Leadership and character are two of the critical skills required to be an effective leader. Jonathan’s policies on the fiscal affairs of our country, along with his indecisive response to insecurity have taken a terrible toll on our reputation at home and abroad. These have led many to question his leadership capability. Even while we admit he did not create the problems, his actions seem to have complicated them. Now many things have changed in our country. Nigeria is unravelling at a stunning speed and to a staggering degree.
The Jonathan Presidency has done very little, in spite of criticisms and continuing rhetoric to control waste in government spending. Yet, his administration keeps borrowing more. The waste is mindboggling. From huge spending on recurrent expenditure to outrageous allowances of government and political functionaries, our country is bleeding. This mismanagement of resources has cost taxpayers dearly in recent years. Our country is spending far more than it is generating, a problem that has grown exponentially under Jonathan.
Jonathan era has also redefined corruption as we previously knew it. Apart from “killing” the war on a scourge that has laid the country prostrate, the President believes what we had thought was corruption is now ordinary “stealing”. Under Jonathan’s Presidency, corruption is no longer Nigeria’s problem. In his epoch, we are also a rich nation where the ownership of private jet is a measure of the citizens’ worth.
Under Jonathan, our ethnic and religious fault lines seem to have become even more pronounced. Many have accused the President of not doing enough to douse ethnic mistrusts preferring instead to play the “victimised ethnic minority president” for political reasons. But this tactic of blaming everybody for a plot to bring down his government has hurt his Presidency and weakened its powers. The position of the President commands legitimacy and all the full complements of state apparatuses. The lamentation of a President who has the control of all the tools of persuasion and coercion is seen as a sign of a weakened Presidency. In Jonathan, we have an administration that continues to live in denial, debunking all claims of Nigeria’s bleak economic and social realities. The administration’s characteristic reaction to international and local reports of our dismal economic and social outlook is to brand them as political.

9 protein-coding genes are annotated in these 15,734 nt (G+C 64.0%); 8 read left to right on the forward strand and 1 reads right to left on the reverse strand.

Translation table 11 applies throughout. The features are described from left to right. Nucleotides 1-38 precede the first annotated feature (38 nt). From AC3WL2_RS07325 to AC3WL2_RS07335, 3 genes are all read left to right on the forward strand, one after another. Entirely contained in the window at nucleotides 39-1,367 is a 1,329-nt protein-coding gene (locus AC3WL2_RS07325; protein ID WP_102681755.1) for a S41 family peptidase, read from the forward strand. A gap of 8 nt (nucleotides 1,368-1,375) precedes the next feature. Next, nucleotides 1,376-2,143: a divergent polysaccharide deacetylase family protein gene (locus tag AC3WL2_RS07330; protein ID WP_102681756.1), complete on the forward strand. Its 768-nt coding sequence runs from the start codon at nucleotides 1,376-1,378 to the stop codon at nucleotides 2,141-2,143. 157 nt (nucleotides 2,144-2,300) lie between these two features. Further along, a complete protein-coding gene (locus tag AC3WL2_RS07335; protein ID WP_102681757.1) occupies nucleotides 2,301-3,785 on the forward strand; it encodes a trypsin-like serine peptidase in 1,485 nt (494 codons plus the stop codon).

Under Jonathan, Nigeria has also evolved on social Issues and religion. This country was founded on the values of religious people. For the most part, our forefathers relied upon religious dogma to create laws and rules that govern us to this day. Our secularity needs to be reinforced because under Jonathan religious dogma has crept into power succession and many debates among politicians.
What does this all mean? Our country really needs a change. I do not know whether a new president is the answer. But I am confident that a decisive president who can relate to Nigerians, fellow politicians, other leaders and the opposition and do not engage in blame game will be much more productive.